Eventually we left Hobart for a few nights camping at the most southerly point of Tasmania – Cookle Creek. To get there we drove through the Huon Valley, scenic apple orchard country. We stopped at Geeverston for lunch, a play and to try our luck at platypus spotting in the wild, sadly we were unsuccessful. The disappointment of no platypus sightings was made up for with an awesome playground and some top nosh.
We continued to drive south until the road literally runs out and you drive off the most southerly bitumen road in the world and on to dirt for a few more kilometers. You cross a bridge and then campsites begin to appear.
Having been to the most easterly point in Byron Bay, NSW and the most northerly point in Cape York, QLD here we are at the most southernly point Cockle Creek, TAS. We love a little remote get away, and this feels pretty remote. From this point we are closer to Antarctica than we are to Cairns and we were incredibly fortunate to not cop any winds coming up from Antarctica.
The weather was gloomy but it felt serene and peaceful. There wasn’t much on offer in terms of a campsites but we perched ourselves on a spot with view of Rechercher Bay. A couple of very low key days were in order and with Georgia becoming unwell she couldn’t muster the energy for anything too adventurous.
There were a couple of long walks near by that were too long for us, but we enjoyed a beautiful morning stroll coastal walk. Much was learned from the signage on the history of the bay. Whaling being the main industry when the bay was full of whale. It’s a gruesome picture painted by the historians and I am left wondering why have they have never returned to what now appears a very safe and tranquil bay. Are their numbers still so depleted or is the knowledge of what occurred here all those years ago somehow passed on from one generation of whale to the next?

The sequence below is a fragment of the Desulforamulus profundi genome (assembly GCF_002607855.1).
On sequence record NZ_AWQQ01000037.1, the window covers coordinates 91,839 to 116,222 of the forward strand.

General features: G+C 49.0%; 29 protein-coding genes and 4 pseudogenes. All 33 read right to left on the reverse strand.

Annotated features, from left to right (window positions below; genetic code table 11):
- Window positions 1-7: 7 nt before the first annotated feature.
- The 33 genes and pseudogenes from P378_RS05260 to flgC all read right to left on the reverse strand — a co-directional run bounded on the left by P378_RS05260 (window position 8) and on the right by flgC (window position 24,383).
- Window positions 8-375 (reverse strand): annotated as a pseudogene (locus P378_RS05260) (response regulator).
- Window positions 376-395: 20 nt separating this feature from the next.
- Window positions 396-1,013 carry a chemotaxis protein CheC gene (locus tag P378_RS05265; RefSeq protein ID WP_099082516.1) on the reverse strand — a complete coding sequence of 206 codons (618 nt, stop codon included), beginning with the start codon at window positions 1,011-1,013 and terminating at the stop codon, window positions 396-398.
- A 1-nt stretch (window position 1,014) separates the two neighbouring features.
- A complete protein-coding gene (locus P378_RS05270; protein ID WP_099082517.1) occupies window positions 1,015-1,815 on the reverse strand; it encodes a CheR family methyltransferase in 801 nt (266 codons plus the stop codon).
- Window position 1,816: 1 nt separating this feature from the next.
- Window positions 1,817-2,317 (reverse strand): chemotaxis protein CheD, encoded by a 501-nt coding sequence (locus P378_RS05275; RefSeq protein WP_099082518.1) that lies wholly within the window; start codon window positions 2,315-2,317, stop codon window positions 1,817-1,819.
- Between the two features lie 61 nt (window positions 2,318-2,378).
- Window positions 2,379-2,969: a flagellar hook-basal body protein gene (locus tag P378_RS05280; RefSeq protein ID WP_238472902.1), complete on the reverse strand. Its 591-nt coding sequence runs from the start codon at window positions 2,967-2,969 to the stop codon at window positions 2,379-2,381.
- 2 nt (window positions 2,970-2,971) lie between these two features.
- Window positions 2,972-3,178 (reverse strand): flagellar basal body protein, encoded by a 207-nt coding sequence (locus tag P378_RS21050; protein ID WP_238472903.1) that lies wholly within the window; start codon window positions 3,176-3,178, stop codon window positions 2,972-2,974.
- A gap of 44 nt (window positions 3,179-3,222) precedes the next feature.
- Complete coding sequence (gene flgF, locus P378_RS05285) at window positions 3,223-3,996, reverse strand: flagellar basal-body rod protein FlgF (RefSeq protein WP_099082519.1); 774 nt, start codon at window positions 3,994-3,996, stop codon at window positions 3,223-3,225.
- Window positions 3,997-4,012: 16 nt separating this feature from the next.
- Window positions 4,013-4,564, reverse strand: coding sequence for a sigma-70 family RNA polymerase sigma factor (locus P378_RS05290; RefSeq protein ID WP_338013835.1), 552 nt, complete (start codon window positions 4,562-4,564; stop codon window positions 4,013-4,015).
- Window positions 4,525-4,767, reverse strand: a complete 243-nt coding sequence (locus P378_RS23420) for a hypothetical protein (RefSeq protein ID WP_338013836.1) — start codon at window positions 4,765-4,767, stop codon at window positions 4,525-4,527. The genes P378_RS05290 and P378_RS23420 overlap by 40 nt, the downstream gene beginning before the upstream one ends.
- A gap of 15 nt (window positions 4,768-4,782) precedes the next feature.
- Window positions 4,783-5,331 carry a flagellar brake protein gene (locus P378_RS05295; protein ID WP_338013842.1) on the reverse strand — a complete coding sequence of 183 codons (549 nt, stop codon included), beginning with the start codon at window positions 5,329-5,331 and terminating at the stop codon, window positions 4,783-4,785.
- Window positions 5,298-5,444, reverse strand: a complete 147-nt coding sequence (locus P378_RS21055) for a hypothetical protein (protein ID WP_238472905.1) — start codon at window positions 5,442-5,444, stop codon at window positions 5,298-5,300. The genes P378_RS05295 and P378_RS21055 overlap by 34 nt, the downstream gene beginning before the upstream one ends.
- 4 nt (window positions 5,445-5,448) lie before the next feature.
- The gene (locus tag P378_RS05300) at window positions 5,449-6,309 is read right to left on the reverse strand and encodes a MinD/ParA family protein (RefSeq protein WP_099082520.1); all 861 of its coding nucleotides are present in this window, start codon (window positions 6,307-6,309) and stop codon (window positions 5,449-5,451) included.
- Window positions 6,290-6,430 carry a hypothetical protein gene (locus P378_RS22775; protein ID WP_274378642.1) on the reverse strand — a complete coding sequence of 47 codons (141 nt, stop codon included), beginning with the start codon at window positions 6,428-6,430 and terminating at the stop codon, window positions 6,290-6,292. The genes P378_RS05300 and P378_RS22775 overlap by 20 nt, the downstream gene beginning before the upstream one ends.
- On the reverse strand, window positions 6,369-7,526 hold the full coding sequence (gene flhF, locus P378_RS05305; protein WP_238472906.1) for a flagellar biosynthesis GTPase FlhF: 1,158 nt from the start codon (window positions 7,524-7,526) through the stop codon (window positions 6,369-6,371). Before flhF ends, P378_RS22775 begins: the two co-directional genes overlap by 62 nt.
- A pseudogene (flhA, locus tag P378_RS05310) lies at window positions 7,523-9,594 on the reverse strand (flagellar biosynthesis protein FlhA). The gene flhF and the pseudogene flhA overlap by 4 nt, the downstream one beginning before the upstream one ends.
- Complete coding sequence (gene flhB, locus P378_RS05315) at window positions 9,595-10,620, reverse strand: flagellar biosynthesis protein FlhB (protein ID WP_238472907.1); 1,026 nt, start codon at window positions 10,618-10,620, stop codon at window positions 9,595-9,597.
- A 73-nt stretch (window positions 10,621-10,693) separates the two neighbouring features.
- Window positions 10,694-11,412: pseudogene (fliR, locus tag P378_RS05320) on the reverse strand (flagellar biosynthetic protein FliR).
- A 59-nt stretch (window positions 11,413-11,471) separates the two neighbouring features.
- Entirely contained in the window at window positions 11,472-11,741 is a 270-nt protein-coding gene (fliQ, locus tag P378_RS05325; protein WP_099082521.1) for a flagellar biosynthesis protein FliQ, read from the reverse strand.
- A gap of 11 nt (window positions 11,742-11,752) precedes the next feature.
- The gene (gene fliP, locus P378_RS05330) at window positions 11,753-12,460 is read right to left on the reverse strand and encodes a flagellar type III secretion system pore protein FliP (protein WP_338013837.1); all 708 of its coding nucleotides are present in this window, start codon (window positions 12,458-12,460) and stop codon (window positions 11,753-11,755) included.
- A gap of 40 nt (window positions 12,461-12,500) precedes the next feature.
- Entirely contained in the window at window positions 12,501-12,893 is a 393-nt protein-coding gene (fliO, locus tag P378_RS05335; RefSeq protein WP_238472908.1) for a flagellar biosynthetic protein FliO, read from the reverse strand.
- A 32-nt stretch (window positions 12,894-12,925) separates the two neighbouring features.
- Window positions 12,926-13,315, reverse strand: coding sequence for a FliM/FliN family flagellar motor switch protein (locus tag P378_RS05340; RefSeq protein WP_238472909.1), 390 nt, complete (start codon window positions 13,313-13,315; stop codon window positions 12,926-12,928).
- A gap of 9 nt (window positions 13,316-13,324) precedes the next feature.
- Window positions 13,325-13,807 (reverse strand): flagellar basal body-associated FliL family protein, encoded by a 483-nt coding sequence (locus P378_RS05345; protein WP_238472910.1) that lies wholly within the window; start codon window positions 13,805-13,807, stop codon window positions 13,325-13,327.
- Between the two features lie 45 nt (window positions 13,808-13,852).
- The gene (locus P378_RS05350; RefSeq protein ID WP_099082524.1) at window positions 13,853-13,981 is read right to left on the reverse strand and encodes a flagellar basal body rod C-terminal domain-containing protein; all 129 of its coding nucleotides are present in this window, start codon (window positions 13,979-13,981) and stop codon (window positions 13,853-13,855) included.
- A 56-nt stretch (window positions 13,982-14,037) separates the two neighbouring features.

The walk took us through some dense coastal woodlands which to me had a magical feel. Lush lichen and mosses, peppermint trees and grasses before delivering you onto a deserted beach of clear waters and white sands. We explored this bay and paddled before stopping for a snack and calling it a day. We didn’t cover much distance but we did absorb and love every minuet of the journey.
The afternoon and following day moved at a slow but blissful pace. Beach play, a walk with a massive ray, and a show put on by the arrival of a tall ship in the bay. Having been learning of the early seafarers and French admiral Bruny D’Entrecasteaux who discovered this bay, it was an amazing sight to see this elegant lady sail into Recherche Bay and stay the night.
Georgia was still feeling unwell but her tummy was settling down so it was another restful day hanging out in paradise. Ken took the pack raft out for a paddle, explore and oyster scavenger hunt. While he was successful and enjoyed shucking his first oyster, we followed the signage posted around and didn’t consume them but tossed them back to the sea.
Having all had such a hectic few weeks sightseeing and Ken working hard this little three day escape was a much need chance to take a breath and decompress. However now with a sense of our time here in Tasmania coming to an end and still much to see, we mustn’t dilly dally . That and Charlotte birthday in a few days and her request to be in Launceston playing in the back of our minds it was time to move on.
Upon leaving our most southernly camp we couldn’t miss paying a visit to Hasting Caves and Thermal Springs. So with van hitched on we drove through the beautiful Huon Valley to take the tour of the cave and enjoy a dip in the 28-degree thermal swimming pool situated at the visitors centre. Yet another crack’n experience Tassie!
Before we travel up the centre of Tassie to Launceston we decided to overnight at Port Huon and have one last attempt at capturing the Aurora Australis. Conditions where looking favorable so we were hopeful, however a storm was coming in with a horrible forecast for the next day. With everything crossed the storm would hold off for the night we found ourselves a south facing campsite settled in for a long night.
The view was stunning but the elusive “Lady” didn’t delight us and with bad weather arriving imminently there was not much point holding out for another night. It would be remiss to leave this area without stopping at one of the famous Huon Valley orchards and stocking up on apples and pears, juicy, delish and so fresh! With that our last stop we headed north for a long day on the road, nearly travelling the full length of Tassie in a day.